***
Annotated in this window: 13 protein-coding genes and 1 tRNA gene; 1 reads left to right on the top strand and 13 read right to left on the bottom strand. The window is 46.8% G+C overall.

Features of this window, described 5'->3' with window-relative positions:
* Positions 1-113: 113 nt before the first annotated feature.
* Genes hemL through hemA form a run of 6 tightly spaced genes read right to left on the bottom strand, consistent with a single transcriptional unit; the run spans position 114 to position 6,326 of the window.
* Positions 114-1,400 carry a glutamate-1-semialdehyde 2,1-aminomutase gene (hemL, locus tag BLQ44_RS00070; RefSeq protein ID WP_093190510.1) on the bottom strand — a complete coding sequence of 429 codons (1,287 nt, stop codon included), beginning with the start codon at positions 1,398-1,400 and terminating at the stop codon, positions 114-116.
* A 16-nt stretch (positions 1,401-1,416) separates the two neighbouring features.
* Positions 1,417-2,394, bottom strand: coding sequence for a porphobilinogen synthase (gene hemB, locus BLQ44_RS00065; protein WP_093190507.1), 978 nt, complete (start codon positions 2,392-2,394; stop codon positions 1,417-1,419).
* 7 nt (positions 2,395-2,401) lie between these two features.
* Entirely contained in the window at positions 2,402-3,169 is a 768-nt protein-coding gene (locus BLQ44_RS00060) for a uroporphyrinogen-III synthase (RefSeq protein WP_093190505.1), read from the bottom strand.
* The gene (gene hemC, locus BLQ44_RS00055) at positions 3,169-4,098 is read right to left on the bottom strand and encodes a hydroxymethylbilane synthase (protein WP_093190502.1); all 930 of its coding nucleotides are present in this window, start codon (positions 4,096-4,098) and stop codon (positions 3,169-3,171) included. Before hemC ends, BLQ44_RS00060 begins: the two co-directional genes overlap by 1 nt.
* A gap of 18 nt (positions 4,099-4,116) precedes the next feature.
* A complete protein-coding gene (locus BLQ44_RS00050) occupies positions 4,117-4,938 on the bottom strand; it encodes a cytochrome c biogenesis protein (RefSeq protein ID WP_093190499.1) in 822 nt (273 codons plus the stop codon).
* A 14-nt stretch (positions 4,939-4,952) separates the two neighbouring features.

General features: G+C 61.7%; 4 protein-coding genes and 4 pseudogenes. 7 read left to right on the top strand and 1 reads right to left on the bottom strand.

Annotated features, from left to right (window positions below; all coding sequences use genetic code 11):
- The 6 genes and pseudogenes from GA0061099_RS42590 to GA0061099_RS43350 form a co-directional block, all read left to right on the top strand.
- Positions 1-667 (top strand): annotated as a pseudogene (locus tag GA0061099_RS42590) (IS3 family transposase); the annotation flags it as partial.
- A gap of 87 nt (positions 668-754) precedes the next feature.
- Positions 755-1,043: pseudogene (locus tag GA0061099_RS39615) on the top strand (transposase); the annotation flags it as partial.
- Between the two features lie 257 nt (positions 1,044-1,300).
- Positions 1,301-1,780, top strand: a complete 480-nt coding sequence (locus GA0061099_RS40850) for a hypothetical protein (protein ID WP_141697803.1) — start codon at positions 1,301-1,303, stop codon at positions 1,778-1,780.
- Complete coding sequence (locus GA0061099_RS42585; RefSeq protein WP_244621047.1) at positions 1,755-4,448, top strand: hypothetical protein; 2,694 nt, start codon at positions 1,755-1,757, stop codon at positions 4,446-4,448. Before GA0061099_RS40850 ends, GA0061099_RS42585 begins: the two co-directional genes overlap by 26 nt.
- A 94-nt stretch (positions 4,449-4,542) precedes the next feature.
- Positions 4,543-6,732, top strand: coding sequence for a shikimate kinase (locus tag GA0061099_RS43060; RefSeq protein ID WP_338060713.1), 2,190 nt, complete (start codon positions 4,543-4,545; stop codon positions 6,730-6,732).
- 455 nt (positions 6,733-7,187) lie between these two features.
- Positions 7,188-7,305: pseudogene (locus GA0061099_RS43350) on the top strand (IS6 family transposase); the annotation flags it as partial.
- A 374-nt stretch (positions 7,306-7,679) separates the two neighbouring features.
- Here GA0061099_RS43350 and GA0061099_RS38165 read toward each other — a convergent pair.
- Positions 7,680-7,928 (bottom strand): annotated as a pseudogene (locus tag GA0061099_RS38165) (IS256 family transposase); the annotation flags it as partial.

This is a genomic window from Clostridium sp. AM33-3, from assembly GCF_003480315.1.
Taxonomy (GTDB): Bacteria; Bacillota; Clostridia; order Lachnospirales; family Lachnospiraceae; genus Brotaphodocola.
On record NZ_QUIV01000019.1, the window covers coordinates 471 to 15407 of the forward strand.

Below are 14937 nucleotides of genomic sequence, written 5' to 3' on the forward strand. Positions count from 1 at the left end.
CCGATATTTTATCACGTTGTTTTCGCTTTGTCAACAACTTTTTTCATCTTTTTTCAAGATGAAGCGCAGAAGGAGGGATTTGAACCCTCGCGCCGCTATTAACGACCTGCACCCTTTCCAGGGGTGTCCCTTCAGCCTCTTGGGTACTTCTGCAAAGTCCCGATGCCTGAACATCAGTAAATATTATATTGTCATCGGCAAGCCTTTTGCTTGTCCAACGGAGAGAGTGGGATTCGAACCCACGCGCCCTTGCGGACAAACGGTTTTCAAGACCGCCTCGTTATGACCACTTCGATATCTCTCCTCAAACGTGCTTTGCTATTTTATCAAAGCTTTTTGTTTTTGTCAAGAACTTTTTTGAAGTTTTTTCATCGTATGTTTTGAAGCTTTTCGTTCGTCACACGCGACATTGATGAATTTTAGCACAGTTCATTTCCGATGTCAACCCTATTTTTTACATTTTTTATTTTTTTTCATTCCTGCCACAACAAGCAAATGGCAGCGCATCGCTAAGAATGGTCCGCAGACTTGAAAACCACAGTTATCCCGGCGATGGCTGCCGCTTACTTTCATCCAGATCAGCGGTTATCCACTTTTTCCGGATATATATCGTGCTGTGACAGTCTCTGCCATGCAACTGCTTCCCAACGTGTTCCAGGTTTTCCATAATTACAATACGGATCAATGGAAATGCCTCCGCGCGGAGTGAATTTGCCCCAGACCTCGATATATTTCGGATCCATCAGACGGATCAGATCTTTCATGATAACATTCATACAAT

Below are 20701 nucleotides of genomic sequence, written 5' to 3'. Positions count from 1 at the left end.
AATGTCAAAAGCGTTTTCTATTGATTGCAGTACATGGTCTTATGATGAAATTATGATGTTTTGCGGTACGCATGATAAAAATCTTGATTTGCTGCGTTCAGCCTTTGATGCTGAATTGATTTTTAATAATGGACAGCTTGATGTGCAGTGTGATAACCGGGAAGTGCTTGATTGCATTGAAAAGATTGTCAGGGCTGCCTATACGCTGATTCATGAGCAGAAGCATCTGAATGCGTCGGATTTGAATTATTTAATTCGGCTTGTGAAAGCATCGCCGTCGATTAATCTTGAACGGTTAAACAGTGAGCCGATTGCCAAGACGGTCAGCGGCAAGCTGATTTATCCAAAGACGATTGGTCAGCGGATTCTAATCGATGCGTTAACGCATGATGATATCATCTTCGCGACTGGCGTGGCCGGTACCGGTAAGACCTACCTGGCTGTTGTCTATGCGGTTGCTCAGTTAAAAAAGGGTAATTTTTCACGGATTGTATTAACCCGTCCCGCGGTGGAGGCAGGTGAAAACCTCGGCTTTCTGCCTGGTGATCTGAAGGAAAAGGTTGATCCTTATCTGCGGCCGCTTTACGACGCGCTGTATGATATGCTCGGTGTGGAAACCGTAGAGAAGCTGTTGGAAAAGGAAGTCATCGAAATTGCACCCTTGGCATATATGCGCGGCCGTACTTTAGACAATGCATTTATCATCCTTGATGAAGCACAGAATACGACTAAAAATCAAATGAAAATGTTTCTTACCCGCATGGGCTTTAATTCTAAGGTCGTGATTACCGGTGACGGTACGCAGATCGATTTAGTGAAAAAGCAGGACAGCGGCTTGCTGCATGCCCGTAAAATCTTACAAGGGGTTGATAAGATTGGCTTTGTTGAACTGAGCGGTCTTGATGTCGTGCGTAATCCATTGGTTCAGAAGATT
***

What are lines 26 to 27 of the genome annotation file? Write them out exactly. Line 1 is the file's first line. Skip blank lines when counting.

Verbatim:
- Positions 7,188-7,305: pseudogene (locus GA0061099_RS43350) on the top strand (IS6 family transposase); the annotation flags it as partial.
- A 374-nt stretch (positions 7,306-7,679) separates the two neighbouring features.